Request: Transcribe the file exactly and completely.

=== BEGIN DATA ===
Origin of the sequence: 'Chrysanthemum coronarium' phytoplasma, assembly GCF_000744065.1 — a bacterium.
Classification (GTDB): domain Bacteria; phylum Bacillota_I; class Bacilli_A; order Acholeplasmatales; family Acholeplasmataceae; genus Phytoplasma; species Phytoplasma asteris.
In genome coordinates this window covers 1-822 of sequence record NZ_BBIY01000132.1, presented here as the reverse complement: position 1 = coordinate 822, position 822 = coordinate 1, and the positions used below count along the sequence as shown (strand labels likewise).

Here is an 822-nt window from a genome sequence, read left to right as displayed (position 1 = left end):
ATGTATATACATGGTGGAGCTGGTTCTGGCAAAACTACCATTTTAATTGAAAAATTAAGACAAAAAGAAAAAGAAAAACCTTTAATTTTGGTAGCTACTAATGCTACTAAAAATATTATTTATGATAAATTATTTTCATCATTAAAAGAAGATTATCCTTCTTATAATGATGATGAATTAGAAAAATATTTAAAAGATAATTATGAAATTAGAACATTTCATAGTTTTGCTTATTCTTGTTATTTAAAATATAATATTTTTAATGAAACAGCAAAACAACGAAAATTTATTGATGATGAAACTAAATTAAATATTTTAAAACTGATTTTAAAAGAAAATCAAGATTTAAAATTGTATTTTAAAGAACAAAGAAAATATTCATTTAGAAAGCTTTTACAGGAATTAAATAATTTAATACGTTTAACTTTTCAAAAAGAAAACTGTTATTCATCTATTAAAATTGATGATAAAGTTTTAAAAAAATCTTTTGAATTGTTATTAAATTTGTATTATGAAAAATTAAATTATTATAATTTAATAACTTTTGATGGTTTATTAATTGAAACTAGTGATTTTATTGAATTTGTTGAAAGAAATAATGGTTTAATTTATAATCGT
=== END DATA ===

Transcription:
Origin of the sequence: 'Chrysanthemum coronarium' phytoplasma, assembly GCF_000744065.1 — a bacterium.
Classification (GTDB): domain Bacteria; phylum Bacillota_I; class Bacilli_A; order Acholeplasmatales; family Acholeplasmataceae; genus Phytoplasma; species Phytoplasma asteris.
In genome coordinates this window covers 1-822 of sequence record NZ_BBIY01000132.1, presented here as the reverse complement: position 1 = coordinate 822, position 822 = coordinate 1, and the positions used below count along the sequence as shown (strand labels likewise).

Here is an 822-nt window from a genome sequence, read left to right as displayed (position 1 = left end):
ATGTATATACATGGTGGAGCTGGTTCTGGCAAAACTACCATTTTAATTGAAAAATTAAGACAAAAAGAAAAAGAAAAACCTTTAATTTTGGTAGCTACTAATGCTACTAAAAATATTATTTATGATAAATTATTTTCATCATTAAAAGAAGATTATCCTTCTTATAATGATGATGAATTAGAAAAATATTTAAAAGATAATTATGAAATTAGAACATTTCATAGTTTTGCTTATTCTTGTTATTTAAAATATAATATTTTTAATGAAACAGCAAAACAACGAAAATTTATTGATGATGAAACTAAATTAAATATTTTAAAACTGATTTTAAAAGAAAATCAAGATTTAAAATTGTATTTTAAAGAACAAAGAAAATATTCATTTAGAAAGCTTTTACAGGAATTAAATAATTTAATACGTTTAACTTTTCAAAAAGAAAACTGTTATTCATCTATTAAAATTGATGATAAAGTTTTAAAAAAATCTTTTGAATTGTTATTAAATTTGTATTATGAAAAATTAAATTATTATAATTTAATAACTTTTGATGGTTTATTAATTGAAACTAGTGATTTTATTGAATTTGTTGAAAGAAATAATGGTTTAATTTATAATCGT